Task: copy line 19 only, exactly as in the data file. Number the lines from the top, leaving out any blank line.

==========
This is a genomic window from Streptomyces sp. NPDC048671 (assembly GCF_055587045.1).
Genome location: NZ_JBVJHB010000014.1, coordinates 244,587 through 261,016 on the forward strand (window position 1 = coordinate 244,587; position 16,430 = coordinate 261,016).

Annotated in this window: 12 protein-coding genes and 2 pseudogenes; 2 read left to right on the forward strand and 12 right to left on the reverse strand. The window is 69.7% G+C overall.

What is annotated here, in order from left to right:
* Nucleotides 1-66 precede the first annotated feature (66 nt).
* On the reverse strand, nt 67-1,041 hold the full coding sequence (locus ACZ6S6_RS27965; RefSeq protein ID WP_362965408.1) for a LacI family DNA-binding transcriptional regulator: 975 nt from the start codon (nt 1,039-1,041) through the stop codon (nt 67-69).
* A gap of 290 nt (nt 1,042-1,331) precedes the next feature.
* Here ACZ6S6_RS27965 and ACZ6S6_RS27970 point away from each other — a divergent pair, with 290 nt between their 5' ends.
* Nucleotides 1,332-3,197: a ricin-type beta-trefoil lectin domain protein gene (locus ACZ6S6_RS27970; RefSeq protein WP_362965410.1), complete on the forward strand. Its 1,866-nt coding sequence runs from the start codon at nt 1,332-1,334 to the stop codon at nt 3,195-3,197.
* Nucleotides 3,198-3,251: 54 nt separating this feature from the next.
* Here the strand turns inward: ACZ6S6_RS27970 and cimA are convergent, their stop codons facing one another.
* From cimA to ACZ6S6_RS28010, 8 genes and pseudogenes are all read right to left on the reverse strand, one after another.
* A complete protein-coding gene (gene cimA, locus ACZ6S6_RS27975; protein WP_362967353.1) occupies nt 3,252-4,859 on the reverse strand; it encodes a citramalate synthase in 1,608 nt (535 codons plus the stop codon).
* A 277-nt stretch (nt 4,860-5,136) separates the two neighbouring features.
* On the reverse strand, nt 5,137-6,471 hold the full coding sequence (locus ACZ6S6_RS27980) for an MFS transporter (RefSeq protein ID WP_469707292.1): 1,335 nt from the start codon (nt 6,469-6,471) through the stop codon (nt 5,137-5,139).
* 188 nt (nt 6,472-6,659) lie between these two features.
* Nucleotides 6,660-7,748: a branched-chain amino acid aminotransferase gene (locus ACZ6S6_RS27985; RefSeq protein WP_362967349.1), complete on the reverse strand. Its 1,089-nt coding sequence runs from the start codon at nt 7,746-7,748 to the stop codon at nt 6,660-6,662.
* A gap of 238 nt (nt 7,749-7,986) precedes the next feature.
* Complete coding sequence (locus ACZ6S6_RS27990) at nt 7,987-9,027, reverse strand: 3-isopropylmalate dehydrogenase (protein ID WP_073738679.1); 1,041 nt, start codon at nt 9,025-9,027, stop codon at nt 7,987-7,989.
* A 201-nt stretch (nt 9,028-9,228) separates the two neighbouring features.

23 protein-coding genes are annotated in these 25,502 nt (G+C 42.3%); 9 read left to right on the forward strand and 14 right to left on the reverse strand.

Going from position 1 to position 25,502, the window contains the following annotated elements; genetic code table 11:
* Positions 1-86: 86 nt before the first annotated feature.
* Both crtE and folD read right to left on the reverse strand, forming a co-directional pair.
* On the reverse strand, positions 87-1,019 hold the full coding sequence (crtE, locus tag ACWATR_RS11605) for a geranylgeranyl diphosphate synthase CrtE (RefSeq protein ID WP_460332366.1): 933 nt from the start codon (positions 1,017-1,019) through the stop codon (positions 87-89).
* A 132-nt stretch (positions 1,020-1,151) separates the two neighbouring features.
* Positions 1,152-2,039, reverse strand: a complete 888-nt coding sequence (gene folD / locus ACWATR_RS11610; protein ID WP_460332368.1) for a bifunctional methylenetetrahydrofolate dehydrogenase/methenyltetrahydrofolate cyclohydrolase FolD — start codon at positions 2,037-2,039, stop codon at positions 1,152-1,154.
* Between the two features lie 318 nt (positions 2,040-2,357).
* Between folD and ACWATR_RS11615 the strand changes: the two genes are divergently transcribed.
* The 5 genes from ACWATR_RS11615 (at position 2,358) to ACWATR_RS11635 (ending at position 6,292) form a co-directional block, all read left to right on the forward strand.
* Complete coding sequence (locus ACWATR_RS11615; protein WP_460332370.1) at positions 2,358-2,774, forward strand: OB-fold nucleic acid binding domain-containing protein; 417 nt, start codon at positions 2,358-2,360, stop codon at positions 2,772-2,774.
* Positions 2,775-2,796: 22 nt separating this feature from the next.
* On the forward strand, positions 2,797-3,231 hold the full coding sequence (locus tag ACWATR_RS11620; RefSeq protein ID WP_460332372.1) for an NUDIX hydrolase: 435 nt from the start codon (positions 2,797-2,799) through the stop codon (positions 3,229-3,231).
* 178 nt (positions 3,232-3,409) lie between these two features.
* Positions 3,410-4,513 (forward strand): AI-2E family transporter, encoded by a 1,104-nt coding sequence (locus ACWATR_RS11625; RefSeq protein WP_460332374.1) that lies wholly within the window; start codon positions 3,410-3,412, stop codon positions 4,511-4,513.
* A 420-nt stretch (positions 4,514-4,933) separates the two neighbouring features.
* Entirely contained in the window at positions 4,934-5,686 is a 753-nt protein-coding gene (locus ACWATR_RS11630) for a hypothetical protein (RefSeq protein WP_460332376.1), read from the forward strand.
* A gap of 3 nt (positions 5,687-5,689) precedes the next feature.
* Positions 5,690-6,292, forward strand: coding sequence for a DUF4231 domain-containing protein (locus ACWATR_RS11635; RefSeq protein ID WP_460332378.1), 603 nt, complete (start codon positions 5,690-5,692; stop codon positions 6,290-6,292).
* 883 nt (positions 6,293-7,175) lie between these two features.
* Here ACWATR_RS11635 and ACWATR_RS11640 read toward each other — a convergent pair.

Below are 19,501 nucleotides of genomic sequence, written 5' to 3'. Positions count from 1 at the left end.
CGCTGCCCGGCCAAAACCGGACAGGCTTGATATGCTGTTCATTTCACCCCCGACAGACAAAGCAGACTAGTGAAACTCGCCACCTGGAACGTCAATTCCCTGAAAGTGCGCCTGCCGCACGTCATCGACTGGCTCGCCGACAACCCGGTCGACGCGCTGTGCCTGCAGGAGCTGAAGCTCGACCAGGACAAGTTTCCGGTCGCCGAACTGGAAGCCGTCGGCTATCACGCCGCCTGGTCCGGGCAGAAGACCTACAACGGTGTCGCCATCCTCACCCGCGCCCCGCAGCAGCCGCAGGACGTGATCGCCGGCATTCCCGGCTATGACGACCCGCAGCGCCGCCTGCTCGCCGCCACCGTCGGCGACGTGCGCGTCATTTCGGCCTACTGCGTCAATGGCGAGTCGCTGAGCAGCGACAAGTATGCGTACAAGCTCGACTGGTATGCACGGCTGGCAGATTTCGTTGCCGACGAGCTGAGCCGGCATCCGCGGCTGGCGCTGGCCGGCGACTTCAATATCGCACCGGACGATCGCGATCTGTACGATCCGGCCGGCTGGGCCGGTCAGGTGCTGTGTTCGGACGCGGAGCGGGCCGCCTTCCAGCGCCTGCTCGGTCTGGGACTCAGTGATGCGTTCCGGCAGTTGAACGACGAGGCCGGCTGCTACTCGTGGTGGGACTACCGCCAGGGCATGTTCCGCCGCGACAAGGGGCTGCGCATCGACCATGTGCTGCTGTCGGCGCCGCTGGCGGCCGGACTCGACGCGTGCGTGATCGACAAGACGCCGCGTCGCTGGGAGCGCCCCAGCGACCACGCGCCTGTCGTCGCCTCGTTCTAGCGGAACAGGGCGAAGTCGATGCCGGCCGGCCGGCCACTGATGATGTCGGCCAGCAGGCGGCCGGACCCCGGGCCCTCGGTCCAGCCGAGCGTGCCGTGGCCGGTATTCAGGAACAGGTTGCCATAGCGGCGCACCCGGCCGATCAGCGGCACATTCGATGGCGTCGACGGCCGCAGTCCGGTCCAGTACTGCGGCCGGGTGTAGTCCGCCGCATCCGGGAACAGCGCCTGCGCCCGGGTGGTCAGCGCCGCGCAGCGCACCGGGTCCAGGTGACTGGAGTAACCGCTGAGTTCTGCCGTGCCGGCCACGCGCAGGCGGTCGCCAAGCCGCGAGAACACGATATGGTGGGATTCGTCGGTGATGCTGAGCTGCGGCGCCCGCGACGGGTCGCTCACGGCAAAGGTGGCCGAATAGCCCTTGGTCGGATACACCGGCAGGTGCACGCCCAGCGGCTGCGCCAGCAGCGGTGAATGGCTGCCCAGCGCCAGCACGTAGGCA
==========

* Complete coding sequence (locus ACZ6S6_RS27990) at nt 7,987-9,027, reverse strand: 3-isopropylmalate dehydrogenase (protein ID WP_073738679.1); 1,041 nt, start codon at nt 9,025-9,027, stop codon at nt 7,987-7,989.